2. Literature Review

2.1 Nigerians infrastructure

Investment in infrastructure is one of the metrics used to evaluate elected leaders' accomplishments and is a necessary component of a strong democracy. In western democracies, enthusiasm for infrastructure development is more significant than in military dictatorships or when compared to developed countries.

This is because infrastructural resources are always in short supply. In democratic governance, developing nations, ethnic agitation, and lobbying are common. This is why the Department of Public Affairs in the U.k. recommended that a dedicated office handle infrastructural project commencement. Nigeria's infrastructural profile, like that of any developing nation, is unremarkable. Housing conditions are deplorable on theoretical and practical levels [4-8]. The majority of facilities are now frail and in desperate need of repairs and renovations. Government is the structure that plans, organizes, governs, and oversees a region's residents, ensuring that everyone has a favorable living environment and a sense of belonging. States have the authority to enact any policies they think necessary to provide a livable climate for all. Infrastructural development in democratic administration is more difficult due to the public's accessibility to government. It entails finding the appropriate project, conducting feasibility and viability studies, and initiating physical development. Numerous problems exist, including those related to funding, technological development, maintenance, and design.

Additionally, the hurdles include ensuring that projects match global standards and are constructed responsibly. Greenhouse gas emission standards issued by international bodies such as the International Standard Organization must be met by projects. Air capture and assessment are carried out in villages and towns to ensure that they emit as few greenhouse gases as possible. Also, human settlements must be biodiverse, allowing other animals and plants to coexist; and the natural environment must be conserved for sustainable development, among other things.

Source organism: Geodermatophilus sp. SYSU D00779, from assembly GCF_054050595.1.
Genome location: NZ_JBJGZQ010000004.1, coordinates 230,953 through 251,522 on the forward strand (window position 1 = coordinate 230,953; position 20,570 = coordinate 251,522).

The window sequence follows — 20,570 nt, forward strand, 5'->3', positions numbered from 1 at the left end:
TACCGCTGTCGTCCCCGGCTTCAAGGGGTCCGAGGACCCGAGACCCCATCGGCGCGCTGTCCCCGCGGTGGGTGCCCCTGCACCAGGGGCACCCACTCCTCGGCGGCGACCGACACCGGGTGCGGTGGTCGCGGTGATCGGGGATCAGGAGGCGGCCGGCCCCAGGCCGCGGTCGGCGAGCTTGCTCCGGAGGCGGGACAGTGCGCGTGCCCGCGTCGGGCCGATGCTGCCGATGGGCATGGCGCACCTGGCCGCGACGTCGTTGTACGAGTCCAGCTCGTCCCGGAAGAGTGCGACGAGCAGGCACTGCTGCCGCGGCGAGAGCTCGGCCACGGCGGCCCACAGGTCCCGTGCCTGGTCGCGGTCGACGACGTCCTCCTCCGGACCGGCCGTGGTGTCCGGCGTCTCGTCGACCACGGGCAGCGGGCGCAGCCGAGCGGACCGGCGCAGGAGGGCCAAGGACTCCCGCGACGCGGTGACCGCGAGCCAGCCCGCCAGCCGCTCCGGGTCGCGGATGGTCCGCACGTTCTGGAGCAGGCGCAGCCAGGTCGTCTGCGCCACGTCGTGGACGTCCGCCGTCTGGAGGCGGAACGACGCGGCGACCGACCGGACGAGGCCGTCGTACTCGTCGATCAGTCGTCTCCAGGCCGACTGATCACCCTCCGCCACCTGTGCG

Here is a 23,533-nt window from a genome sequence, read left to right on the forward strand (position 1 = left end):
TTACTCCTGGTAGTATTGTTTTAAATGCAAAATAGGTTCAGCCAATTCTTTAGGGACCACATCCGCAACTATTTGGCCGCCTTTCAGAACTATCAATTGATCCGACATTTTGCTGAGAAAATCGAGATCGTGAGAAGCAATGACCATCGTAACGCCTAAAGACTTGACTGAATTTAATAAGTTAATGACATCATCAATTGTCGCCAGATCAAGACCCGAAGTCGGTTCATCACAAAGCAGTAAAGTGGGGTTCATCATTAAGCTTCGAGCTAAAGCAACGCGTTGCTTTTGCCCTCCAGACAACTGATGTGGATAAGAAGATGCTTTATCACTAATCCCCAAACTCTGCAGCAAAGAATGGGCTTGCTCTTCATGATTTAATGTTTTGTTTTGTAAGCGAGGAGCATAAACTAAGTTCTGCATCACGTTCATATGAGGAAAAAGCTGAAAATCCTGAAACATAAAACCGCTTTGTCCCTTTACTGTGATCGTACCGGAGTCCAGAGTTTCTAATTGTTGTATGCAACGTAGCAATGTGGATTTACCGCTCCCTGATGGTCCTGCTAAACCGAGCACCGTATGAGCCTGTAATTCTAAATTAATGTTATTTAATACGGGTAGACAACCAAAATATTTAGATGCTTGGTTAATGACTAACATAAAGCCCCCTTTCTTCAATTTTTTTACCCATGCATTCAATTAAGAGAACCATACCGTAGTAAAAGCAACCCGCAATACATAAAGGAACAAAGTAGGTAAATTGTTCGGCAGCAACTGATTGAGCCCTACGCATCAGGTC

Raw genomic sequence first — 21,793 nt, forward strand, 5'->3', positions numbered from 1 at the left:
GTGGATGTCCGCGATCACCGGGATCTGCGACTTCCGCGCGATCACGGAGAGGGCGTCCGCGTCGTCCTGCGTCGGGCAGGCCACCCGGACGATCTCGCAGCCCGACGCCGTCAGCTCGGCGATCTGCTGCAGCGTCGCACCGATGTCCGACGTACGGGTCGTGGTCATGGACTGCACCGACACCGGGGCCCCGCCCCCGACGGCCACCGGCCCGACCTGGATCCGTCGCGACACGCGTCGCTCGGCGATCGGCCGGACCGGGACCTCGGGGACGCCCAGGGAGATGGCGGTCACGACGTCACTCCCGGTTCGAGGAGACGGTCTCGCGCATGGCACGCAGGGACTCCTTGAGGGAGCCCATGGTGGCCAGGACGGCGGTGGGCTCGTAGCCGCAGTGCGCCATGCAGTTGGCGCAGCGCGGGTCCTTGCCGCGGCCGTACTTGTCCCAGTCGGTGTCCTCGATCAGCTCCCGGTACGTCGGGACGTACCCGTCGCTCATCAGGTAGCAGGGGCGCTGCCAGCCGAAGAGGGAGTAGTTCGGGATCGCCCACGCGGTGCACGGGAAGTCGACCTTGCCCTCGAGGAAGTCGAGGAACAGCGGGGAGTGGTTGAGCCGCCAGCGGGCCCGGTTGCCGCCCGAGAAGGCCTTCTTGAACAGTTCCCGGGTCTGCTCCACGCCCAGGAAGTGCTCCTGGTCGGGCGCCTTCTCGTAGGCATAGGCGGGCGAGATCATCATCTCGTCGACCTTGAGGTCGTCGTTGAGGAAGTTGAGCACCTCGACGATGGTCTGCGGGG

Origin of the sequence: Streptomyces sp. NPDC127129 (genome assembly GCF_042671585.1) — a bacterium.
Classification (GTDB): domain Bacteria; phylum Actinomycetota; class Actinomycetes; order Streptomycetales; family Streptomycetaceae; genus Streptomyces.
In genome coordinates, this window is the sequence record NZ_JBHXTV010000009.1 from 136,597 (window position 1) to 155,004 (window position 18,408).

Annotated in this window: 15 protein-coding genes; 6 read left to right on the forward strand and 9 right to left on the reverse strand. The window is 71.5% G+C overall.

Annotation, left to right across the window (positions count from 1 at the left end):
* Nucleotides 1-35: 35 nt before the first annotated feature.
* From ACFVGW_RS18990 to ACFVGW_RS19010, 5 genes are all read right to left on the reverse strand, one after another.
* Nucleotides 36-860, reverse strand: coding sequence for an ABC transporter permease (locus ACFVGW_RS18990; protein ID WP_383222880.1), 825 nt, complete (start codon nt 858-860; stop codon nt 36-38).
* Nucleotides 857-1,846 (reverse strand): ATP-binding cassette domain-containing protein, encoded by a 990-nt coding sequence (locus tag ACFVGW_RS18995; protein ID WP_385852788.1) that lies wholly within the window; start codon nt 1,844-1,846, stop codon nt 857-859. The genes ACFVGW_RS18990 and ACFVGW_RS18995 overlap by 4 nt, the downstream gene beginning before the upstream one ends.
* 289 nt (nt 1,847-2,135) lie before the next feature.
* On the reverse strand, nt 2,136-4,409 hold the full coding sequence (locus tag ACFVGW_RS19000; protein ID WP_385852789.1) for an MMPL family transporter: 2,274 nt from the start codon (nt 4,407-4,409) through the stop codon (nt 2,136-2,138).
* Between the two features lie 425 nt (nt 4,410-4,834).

Due to a lack of training and motivation, merchants and other technical human resources required for infrastructure development are few. "As a result, a large number of professionals, tradespeople, and senior executives are leaving to other nations [7]. Due to easy money, most teenagers who were supposed to learn a trade have become commercial motorcycle couriers. Many difficulties have not been addressed adequately. Nigeria's chronic lack of fundamental infrastructure necessary to support environmental sustainability and employment – both locally and internationally – and to maintain competitiveness is well-known for a vast number of local governments, particularly rural ones.

Below are some of the failed infrastructural projects in Nigeria as shown in Figures 1 and 2.

Figure 1. Ajaokuta steel plant

Figure 2. Nigeria’s power grid project

2.2 Infrastructural challenges in Nigeria

The following are the obstacles to infrastructural growth (development) in Nigeria:

Corruption